The 24-year-old, Slovakian fashion photographer has an aesthetic that feels like jumping into a funhouse designed by Guy Bourdin that is located in some bleak, Eastern Bloc–era carnival.
Come see her work this Saturday night in Los Angeles.
Pacifico Silano's "Against Nature" explores an often overlooked and frequently overlooked period of LGBT history: the persecution of gay men by the Nazis.
How the Skateistan school uses skateboarding as a tool for empowerment in a country worn down by 30 years of conflict and dislocation.
70,000 people signed a petition to block Oldham Athletic from signing convicted rapist Ched Evans. But where does that leave their fans now?
Australians love drinking, and they love Whistler, BC. Unsurprisingly, Australia Day in Whistler was a magical event.
Sofia Valiente's photographs explore how the most ostracized people in Western society live.
The Thai beachfront raves attract up to 30,000 neon-clad people from all over the world.
I hung out with Obi Canuel while he waited to see if the Canadian government would let him wear a colander on his head in his driver's license photo.
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The sterile shopping promenade is "located in the Entertainment Capital of LA, Universal Studios Hollywood."
The Canadian photographer's latest work is all about lurking around the people and things she loves.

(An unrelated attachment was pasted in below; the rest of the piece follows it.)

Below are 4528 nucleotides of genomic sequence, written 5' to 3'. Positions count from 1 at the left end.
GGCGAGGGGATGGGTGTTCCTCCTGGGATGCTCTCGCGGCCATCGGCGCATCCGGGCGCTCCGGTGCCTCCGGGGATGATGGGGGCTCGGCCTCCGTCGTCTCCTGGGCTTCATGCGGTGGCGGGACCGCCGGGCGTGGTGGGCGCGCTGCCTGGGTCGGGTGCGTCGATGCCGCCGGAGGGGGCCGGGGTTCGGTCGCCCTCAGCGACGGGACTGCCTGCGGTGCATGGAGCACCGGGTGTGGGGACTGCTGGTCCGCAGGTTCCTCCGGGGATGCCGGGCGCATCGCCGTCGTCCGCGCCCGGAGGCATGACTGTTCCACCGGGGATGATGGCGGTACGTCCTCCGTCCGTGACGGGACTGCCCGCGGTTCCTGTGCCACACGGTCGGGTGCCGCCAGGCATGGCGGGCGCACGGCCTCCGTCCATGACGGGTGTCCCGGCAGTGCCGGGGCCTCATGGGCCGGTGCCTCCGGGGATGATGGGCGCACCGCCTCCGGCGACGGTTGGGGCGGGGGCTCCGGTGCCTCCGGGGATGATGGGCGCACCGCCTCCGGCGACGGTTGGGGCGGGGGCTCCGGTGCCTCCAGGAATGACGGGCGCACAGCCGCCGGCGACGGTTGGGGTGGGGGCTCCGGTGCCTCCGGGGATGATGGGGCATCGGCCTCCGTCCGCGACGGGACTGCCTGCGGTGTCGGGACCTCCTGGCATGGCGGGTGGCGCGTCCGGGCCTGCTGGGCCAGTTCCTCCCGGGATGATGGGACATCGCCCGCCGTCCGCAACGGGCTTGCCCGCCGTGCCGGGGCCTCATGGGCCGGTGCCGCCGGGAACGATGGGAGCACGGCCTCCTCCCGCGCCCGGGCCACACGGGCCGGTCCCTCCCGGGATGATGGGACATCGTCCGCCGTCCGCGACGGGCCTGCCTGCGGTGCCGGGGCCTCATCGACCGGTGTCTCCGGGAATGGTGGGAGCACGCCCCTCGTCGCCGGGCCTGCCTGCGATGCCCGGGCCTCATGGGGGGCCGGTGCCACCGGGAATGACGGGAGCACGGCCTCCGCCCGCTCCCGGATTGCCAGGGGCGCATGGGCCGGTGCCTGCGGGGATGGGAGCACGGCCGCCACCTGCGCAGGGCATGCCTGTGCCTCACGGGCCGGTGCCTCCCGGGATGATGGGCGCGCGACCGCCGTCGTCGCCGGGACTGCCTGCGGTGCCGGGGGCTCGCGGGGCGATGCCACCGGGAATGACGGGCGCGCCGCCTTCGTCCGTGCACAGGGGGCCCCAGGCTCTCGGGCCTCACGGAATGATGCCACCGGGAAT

Special thanks to Peter Fankhauser, Anna Platt, Phyllis Ma, Cameron Cook, and Colin Self
We spoke to Marc Wilson about his photos of the numerous wartime buildings that have become a silent part of Britain's scenery.
Photographic proof that the Swiss city isn't as boring as outsiders think.
I learned of Martin Luther King Jr.'s assassination from a cab driver in Kansas City.
Photos of French nightclub facades by François Prost.
"We get drunk and think about how Williston used to be, then go home and dream about how it could be."
Local journalist Bilal Sarway takes picturesque photos of the country's landscapes.
"You always romanticize the past, but New York really was a place you could live and work as an artist. That's all changed now."
"These are entire villages where every other house contains someone dying of cancer or some sort of respiratory problem," says photojournalist Souvid Datta.
Melbourne photographer Jackson Eaton is inverting our idea of selfies.
Like a strip club or casino, time seems to stops once you're inside the Sausage Castle.
Does art have the power to generate social and political change? It's a question that's been discussed endlessly over the centuries, but it seems especially timely in the past few months.